Is now my place of rest, for never more Moses. Hark! He comes !

Shall I forsake that home. This is the b The One !--the Terrible !--the Lord of Where I shall sleep for ever. Har Woe !

there is The Angel of his Terrors !--On the air A voice which whispers to my soul, a I hear the rushing of his mighty wings;

cries, is broad palm bears the darkness, the

Thy wanderings are past, here lie th dire pall

down, Of niiserable Egypt! Hark! He comes ! For thy last expiation! God, I pray the . Woe to thee, Egypt, woe!

Let not this be a mockery, for thoa see? Caleb. It is ihe Spirit,

How all reject me. It is thy decree, The Over-Ruling, which is passing o'er And now I marmar not; brit, if thy wil 'us !

Summon nie not, I shall devoted stand The day is bright and clear; yet in the air Alone again, the outcast of the earth, I hear the sound of tempests. All the The loathed of all her sons. My strength winds

gone, Girdle liis chariot-wheels.-My brow is And the dark fiend that doth beset my so cold,

Whispers me of despair. Oh! help me My breath is thick, and o'er my quivering God! limbs

The spurn’d of all, I turn me back t Break the damp glow of fear! I will fall thee ! down,

Give me not up to Hell. My punishmen Nor see him pass above me.

Hath mighty been, and mightily I have Moses. Hail, Oh hail!

Borne the severe decree. My blood Thou Lord of Judgment !-Lo! he comes; hands, but not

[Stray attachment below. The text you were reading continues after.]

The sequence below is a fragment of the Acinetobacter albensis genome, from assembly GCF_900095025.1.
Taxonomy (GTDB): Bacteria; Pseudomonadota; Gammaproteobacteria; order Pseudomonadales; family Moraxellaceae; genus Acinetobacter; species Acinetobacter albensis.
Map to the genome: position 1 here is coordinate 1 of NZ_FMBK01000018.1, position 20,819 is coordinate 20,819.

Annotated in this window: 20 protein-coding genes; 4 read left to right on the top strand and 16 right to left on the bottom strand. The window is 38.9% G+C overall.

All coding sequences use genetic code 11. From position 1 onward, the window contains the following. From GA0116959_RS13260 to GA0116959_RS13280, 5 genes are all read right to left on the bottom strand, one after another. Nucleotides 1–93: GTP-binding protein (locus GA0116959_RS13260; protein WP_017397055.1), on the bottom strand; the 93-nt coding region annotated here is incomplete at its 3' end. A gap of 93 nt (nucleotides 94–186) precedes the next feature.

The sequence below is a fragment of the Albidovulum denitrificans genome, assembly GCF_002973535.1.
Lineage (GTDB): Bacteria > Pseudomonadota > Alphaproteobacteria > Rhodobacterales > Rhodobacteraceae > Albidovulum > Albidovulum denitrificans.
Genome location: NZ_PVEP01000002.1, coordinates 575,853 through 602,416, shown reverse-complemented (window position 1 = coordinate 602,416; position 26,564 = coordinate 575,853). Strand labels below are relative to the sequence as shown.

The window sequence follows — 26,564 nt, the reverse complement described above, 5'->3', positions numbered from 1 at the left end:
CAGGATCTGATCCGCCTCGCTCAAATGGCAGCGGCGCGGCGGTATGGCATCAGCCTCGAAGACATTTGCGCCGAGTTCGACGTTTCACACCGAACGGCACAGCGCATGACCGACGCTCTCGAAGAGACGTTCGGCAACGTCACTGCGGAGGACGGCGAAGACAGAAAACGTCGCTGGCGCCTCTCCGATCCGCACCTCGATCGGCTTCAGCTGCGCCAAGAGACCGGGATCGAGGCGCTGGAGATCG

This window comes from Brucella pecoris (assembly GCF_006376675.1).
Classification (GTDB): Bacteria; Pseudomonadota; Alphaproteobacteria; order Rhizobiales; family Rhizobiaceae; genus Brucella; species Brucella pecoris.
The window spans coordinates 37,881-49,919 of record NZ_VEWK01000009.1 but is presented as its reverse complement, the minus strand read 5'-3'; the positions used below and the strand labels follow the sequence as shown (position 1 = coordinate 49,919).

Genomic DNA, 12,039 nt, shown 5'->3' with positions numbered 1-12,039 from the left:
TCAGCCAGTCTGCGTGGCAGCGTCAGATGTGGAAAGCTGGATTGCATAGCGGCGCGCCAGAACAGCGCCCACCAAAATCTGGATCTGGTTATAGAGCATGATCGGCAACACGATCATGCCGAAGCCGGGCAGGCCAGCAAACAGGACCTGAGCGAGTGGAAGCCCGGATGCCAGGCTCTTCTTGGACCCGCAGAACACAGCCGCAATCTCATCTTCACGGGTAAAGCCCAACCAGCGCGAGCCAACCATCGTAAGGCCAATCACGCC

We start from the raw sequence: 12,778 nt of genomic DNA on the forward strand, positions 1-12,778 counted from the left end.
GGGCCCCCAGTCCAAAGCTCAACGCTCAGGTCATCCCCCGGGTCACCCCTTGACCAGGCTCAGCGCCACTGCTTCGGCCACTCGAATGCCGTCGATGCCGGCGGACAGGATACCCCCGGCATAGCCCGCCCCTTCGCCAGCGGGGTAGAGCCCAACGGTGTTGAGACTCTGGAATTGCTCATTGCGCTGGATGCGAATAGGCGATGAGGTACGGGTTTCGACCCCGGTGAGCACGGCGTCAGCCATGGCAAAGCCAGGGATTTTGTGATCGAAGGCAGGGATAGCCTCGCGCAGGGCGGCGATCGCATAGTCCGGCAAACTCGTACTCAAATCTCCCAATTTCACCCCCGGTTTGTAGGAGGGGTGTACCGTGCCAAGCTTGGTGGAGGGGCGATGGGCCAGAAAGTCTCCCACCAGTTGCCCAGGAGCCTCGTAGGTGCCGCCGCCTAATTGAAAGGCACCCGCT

Now purified by suff'ring, I upraise In light-created vestments, nor his brow From that deep bed where tlie slain vic Circled by fire ethereal, nor his form,

tim lies, Shooting forth sparkles of immortal light, Unto thine eye,-avert it not, O God! Each one a brilliant day ; but now be rides The red stain is effaced! Oh! look down, The stern submissive whirlwind, in his Look down with mercy on me ;-and if my purpose

pangs Robed as in some dark garment, like the Have been an expiation,-if my sonl cloak

Be scourged not as my body, but may rest, Which ancient Chaos wore, before the Cured of it's wounds, upon thy healing smile

'breast, Of God, illumining the dark abyss, Then call me from this earth,--arm thy Created light.-He comes, the Terrible!

right hand In judgment mantled,--dark as darkest

With thy tremendous bolt, and strike me death!

dead ! Before him horror, and behind despair !" Come, vivid lightning, spare no more this We pass over the subsequent dra

head, mas, all of which, however, bear the But crumble it to cinders, and upon stamp of merit, and some, like Rize Thy wing of glory bear my mounting sonl, pah, discover much energy and pa

To seek for pardon at th' Almighty's

throne. thos, in order that we may have room

Come, God of Justice !-God of mercy for an extract from the Drama in which our author has more particularly come

Accept the sacrifice I place upon into competition with Lord Byron. This grave become thine altar; thom We cannot flatter him so much as to say that he has generally attained the The first I offer’d, let this one, this last, grandeur, and the energy, and the Find favour in thy sight. O Lord, come appropriateness of illustration, which down, characterizes bis great precursor's Burn, and consume the victim. deeds in the same course he has

(Darkness, thunders, and lightnings.)

Seth. Brother,-Cain,adopted; yet still enough has been done to rank him among the chiefs

Ob may these horrors spare thee ! of the Greeks, although he may not, of darkness veil the earth ; thon righte

Adam. Sullen shades like Achilles, ultimately win an Ilion

ons Heaven, by his single endeavours. The follow- From thy avenging bolt the sufferer ing, from “ The Death of Cain,” at Guard in thy mercy,—thou most awful once convinccs us that Mr, Lyudsay night,

now

didst spurn